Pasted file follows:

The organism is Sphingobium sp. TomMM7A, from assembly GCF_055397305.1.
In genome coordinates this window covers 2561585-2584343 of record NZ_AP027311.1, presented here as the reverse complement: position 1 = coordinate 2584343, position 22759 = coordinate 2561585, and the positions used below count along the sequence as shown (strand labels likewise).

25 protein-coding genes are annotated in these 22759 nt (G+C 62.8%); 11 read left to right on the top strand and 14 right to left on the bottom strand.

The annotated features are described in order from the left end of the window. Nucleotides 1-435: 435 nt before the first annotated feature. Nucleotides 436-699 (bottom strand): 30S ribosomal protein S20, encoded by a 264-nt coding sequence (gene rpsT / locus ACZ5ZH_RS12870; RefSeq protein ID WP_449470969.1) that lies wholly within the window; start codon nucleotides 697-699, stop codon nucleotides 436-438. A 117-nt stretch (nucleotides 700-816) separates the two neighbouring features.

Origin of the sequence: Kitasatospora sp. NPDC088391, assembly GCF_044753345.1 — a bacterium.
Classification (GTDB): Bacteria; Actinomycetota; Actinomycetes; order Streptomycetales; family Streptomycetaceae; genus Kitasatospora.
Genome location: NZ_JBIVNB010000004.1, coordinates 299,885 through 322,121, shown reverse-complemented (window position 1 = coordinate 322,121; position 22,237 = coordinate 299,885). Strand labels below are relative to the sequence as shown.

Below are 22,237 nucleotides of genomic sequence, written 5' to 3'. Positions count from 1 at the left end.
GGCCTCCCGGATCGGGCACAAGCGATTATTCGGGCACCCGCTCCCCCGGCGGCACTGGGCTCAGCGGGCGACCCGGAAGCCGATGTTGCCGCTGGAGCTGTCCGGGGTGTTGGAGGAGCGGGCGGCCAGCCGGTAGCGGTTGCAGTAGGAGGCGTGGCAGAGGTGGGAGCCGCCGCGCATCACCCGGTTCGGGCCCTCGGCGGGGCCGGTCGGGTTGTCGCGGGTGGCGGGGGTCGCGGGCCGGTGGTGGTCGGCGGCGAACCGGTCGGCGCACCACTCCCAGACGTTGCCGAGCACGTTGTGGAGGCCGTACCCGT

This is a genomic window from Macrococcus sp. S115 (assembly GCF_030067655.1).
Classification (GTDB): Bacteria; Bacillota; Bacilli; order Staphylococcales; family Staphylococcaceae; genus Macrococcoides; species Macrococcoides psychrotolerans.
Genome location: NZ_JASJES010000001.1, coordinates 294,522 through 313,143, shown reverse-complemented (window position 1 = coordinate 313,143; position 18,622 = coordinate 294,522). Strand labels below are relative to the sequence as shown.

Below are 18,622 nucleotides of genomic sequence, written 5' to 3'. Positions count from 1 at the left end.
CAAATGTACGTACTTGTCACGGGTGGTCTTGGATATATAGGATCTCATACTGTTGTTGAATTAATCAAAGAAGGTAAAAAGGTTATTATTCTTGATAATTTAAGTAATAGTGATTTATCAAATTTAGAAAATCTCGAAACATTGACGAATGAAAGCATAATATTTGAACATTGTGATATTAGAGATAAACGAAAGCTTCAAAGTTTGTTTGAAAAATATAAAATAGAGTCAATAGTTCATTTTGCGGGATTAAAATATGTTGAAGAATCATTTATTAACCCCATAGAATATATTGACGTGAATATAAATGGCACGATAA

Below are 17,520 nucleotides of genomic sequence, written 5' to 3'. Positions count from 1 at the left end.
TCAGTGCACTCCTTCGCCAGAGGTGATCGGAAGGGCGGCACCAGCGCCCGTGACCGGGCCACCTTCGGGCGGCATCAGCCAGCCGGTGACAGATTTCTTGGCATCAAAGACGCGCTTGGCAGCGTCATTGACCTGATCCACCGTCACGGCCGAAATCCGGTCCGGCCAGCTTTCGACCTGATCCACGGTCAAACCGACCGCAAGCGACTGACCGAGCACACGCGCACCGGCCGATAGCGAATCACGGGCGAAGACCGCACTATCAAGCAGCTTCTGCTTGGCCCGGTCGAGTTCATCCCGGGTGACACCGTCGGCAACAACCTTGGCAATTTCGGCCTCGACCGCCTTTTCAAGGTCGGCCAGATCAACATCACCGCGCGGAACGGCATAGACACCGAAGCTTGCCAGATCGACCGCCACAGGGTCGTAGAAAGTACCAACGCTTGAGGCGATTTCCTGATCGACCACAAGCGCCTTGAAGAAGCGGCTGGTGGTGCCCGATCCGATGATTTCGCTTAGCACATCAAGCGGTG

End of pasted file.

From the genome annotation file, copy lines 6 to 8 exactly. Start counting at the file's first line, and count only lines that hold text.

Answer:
Classification (GTDB): Bacteria; Actinomycetota; Actinomycetes; order Streptomycetales; family Streptomycetaceae; genus Kitasatospora.
Genome location: NZ_JBIVNB010000004.1, coordinates 299,885 through 322,121, shown reverse-complemented (window position 1 = coordinate 322,121; position 22,237 = coordinate 299,885). Strand labels below are relative to the sequence as shown.

Below are 22,237 nucleotides of genomic sequence, written 5' to 3'. Positions count from 1 at the left end.